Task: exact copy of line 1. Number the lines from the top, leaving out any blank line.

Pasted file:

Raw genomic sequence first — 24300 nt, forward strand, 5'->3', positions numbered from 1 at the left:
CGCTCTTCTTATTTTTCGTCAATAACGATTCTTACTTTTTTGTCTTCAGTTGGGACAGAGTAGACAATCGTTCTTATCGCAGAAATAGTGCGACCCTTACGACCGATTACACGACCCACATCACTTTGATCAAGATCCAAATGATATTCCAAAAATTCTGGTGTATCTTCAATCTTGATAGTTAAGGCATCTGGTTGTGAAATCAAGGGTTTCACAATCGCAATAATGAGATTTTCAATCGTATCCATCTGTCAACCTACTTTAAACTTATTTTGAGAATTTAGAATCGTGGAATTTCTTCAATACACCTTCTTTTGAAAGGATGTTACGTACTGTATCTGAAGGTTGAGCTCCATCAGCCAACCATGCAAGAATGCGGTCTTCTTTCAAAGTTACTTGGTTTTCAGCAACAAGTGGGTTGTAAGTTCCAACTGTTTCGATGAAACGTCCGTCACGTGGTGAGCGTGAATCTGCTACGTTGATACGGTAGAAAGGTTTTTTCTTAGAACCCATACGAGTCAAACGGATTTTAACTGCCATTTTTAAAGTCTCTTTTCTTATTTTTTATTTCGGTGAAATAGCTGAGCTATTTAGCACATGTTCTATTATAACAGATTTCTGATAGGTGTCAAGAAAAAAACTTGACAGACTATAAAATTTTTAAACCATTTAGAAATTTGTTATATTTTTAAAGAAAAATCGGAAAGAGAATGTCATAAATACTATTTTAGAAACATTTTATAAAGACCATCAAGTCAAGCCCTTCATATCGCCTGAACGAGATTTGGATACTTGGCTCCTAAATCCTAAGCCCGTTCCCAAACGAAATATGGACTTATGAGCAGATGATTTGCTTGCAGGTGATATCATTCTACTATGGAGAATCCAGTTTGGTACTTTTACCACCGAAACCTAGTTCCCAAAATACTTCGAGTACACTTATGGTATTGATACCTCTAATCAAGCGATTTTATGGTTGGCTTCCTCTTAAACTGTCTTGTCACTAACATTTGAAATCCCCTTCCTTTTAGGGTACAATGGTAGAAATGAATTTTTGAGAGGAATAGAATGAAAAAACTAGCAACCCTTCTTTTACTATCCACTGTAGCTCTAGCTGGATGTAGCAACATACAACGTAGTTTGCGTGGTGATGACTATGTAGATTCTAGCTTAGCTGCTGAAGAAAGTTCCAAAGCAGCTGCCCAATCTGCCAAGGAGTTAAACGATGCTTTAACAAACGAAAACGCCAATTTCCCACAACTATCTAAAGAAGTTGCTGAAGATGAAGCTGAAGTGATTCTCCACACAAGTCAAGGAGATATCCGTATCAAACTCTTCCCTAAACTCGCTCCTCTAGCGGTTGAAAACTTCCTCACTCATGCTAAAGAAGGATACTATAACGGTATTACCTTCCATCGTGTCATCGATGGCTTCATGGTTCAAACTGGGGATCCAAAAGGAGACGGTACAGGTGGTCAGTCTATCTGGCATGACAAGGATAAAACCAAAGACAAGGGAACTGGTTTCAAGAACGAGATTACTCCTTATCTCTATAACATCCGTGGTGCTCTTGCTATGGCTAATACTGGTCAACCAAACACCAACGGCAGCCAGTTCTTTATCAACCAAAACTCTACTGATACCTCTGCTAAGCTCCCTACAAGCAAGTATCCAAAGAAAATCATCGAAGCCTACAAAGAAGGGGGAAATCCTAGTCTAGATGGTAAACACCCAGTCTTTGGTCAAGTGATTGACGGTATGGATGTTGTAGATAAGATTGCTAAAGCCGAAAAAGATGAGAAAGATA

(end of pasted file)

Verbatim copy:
Raw genomic sequence first — 24300 nt, forward strand, 5'->3', positions numbered from 1 at the left: